Richard Menke. Literature, Print Culture, and Media Technologies, 1880-1900: Many Inventions. Cambridge: Cambridge University Press, 2019. 259 pages.
Review by Susan Zieger
27 May 2020
When does “the media” begin? (And when, some might rejoin, will it ever end?). Whereas the answer to the latter question remains undivined, Richard Menke’s new book answers the former. He makes the case for the late nineteenth century, when media, newly unlinked from the senses, became readable by other machines, and connected in systems. No longer devoted to inscribing, recording, or storing events, media technologies such as the telephone instead transmitted them through networks. Menke describes how, as a system or complex, “the media” began to seem monolithic and impersonal, in contrast to literary writing. Menke’s book forms an early chapter in the story of our sojourn through the mediascape, a “peculiarly modern combination of repetition and amnesia,” as we clutch our own “many inventions” (p. 70).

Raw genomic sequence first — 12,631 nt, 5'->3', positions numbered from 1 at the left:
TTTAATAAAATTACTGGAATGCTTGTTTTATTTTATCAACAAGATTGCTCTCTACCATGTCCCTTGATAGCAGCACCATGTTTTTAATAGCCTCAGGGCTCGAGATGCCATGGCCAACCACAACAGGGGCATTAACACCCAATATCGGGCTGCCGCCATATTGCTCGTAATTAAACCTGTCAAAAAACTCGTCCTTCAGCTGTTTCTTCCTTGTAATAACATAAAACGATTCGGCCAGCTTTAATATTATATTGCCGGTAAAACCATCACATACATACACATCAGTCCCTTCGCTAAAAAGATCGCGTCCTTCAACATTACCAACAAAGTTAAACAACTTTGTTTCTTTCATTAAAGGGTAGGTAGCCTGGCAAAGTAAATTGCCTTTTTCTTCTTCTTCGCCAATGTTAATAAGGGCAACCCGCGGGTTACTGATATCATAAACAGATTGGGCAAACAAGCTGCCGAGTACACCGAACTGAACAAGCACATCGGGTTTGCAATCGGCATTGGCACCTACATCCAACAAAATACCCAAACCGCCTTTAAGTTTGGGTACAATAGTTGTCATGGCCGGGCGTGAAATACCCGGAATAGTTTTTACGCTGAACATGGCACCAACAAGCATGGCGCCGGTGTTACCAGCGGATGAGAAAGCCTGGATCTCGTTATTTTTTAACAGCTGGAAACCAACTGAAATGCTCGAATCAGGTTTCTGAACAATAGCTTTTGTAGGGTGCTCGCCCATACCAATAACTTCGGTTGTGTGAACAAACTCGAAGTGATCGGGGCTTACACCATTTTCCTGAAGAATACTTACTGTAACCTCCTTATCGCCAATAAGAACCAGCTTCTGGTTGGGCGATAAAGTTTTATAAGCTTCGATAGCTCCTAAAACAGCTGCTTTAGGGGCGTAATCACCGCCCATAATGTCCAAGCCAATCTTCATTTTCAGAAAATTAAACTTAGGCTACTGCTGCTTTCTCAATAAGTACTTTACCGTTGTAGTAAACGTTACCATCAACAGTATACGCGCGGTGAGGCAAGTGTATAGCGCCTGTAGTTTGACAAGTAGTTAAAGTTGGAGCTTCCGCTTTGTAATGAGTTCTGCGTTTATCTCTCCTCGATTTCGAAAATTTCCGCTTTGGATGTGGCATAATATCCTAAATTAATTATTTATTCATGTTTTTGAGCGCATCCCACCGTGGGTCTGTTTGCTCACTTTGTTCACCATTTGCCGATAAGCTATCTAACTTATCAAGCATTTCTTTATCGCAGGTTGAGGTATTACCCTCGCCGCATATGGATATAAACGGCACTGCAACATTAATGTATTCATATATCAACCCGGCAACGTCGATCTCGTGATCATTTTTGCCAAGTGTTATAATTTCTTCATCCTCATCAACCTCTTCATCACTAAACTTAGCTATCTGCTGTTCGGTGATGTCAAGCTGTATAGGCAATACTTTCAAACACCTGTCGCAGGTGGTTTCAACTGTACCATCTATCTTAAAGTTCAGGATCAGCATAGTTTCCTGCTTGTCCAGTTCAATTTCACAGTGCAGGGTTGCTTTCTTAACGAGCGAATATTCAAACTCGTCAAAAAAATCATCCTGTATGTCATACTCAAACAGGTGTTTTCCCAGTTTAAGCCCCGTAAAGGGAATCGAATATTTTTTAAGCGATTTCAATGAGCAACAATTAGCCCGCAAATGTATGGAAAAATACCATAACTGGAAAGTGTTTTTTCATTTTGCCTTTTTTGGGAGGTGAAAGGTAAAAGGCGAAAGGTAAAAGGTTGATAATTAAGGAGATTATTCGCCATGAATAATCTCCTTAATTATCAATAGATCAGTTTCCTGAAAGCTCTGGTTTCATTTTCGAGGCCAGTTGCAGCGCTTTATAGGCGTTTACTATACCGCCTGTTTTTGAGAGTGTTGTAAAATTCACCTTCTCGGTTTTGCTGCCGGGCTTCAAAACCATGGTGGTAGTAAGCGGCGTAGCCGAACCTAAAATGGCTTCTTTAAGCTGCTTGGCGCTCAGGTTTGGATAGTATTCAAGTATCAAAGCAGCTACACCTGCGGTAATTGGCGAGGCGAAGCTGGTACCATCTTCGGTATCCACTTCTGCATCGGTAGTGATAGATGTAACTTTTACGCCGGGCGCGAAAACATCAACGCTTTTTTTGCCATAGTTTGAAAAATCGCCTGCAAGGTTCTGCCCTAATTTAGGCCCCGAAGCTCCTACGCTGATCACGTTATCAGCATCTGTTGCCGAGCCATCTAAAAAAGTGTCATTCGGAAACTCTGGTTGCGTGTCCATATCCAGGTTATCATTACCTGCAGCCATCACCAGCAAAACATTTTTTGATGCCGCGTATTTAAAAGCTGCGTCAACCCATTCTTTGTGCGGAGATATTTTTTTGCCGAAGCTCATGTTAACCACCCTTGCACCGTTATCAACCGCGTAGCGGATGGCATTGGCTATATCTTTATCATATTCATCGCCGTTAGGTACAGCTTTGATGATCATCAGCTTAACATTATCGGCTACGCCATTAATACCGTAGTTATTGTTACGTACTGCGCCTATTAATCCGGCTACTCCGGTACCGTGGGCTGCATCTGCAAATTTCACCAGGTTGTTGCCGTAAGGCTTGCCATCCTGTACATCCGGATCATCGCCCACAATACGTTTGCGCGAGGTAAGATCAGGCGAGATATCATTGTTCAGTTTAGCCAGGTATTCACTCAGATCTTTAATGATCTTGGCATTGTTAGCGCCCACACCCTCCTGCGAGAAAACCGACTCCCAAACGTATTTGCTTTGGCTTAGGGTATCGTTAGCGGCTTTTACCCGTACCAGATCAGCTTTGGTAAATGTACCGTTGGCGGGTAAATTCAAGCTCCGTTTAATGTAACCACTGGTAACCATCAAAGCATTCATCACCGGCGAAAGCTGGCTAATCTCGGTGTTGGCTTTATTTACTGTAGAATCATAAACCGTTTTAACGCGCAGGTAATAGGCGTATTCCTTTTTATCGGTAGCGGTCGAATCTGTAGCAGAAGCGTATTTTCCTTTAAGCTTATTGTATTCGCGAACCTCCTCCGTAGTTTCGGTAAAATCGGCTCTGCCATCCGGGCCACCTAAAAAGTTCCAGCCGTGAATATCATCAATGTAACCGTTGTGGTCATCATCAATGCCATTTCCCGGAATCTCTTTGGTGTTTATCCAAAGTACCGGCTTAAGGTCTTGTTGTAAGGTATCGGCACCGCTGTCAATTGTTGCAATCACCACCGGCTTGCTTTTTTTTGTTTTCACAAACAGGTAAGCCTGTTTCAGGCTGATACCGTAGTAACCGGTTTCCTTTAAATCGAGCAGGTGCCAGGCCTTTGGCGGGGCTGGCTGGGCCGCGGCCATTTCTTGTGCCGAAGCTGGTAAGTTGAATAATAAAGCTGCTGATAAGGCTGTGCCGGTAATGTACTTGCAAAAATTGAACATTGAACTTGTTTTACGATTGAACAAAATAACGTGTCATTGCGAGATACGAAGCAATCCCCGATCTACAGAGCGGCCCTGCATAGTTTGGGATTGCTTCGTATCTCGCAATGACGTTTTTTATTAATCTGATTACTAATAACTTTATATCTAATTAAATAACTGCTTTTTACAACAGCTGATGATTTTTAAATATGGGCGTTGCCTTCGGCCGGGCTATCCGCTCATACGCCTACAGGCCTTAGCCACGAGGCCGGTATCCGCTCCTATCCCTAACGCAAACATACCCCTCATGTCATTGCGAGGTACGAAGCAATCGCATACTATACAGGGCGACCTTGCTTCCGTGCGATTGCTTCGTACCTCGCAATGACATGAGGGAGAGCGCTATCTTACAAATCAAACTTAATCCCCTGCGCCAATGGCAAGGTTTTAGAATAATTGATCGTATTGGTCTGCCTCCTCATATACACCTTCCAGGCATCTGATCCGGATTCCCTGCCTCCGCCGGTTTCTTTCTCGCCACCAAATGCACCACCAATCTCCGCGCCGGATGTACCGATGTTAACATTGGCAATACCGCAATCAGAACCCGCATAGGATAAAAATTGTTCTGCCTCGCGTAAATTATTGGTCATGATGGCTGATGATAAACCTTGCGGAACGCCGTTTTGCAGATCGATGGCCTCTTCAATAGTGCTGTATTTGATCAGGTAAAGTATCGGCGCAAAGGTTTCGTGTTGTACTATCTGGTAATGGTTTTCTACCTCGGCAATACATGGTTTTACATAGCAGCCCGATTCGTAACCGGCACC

The opening chapter proposes US President James Garfield’s assassination as “the first American media event”––in 1881, well before the age of radio and television, let alone the internet or TikTok (p. 45). The new telephonic network united the nation in suspense and then mourning. In Britain, where the telephone’s systematic use came more slowly, literature largely ignored it, or construed it as an emblem of mass media, in spite of its conversational intimacy: so contends chapter two. Three, on George Gissing’s novel New Grub Street (1891), traces the transition of readership from a public to a market, via the new journalism, and the novel’s representation of Chit-Chat, a satire on George Newnes’ Tit-Bits. Gissing implicates modern-day novel-writing within a new, nakedly commercial system of mass print.